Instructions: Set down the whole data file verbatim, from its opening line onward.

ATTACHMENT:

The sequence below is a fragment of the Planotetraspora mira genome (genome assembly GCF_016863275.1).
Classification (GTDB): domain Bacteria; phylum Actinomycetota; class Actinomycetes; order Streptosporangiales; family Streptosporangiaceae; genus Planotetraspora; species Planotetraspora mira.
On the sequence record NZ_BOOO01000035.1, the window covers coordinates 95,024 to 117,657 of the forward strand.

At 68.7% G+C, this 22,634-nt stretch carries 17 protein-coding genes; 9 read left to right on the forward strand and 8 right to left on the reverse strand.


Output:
The sequence below is a fragment of the Planotetraspora mira genome (genome assembly GCF_016863275.1).
Classification (GTDB): domain Bacteria; phylum Actinomycetota; class Actinomycetes; order Streptosporangiales; family Streptosporangiaceae; genus Planotetraspora; species Planotetraspora mira.
On the sequence record NZ_BOOO01000035.1, the window covers coordinates 95,024 to 117,657 of the forward strand.

At 68.7% G+C, this 22,634-nt stretch carries 17 protein-coding genes; 9 read left to right on the forward strand and 8 right to left on the reverse strand.